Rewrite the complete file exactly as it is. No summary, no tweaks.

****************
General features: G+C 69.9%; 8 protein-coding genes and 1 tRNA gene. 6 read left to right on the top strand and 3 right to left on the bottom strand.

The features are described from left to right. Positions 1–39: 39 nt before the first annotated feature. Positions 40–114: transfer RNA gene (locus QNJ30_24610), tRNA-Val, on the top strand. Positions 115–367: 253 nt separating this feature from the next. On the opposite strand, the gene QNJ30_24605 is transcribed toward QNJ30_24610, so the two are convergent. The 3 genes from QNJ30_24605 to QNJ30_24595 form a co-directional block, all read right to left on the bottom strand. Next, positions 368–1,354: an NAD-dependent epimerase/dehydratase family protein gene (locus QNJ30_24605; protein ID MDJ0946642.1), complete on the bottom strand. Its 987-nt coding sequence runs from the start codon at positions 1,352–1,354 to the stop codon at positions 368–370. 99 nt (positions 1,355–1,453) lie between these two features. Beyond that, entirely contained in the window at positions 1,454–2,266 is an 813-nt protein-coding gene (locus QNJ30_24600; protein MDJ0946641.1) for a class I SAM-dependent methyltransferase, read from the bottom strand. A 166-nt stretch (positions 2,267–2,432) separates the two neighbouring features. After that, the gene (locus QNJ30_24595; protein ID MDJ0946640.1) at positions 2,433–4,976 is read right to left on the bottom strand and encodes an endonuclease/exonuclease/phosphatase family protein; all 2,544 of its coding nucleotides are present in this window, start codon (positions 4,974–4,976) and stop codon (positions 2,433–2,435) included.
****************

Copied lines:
General features: G+C 69.9%; 8 protein-coding genes and 1 tRNA gene. 6 read left to right on the top strand and 3 right to left on the bottom strand.

The features are described from left to right. Positions 1–39: 39 nt before the first annotated feature. Positions 40–114: transfer RNA gene (locus QNJ30_24610), tRNA-Val, on the top strand. Positions 115–367: 253 nt separating this feature from the next. On the opposite strand, the gene QNJ30_24605 is transcribed toward QNJ30_24610, so the two are convergent. The 3 genes from QNJ30_24605 to QNJ30_24595 form a co-directional block, all read right to left on the bottom strand. Next, positions 368–1,354: an NAD-dependent epimerase/dehydratase family protein gene (locus QNJ30_24605; protein ID MDJ0946642.1), complete on the bottom strand. Its 987-nt coding sequence runs from the start codon at positions 1,352–1,354 to the stop codon at positions 368–370. 99 nt (positions 1,355–1,453) lie between these two features. Beyond that, entirely contained in the window at positions 1,454–2,266 is an 813-nt protein-coding gene (locus QNJ30_24600; protein MDJ0946641.1) for a class I SAM-dependent methyltransferase, read from the bottom strand. A 166-nt stretch (positions 2,267–2,432) separates the two neighbouring features. After that, the gene (locus QNJ30_24595; protein ID MDJ0946640.1) at positions 2,433–4,976 is read right to left on the bottom strand and encodes an endonuclease/exonuclease/phosphatase family protein; all 2,544 of its coding nucleotides are present in this window, start codon (positions 4,974–4,976) and stop codon (positions 2,433–2,435) included.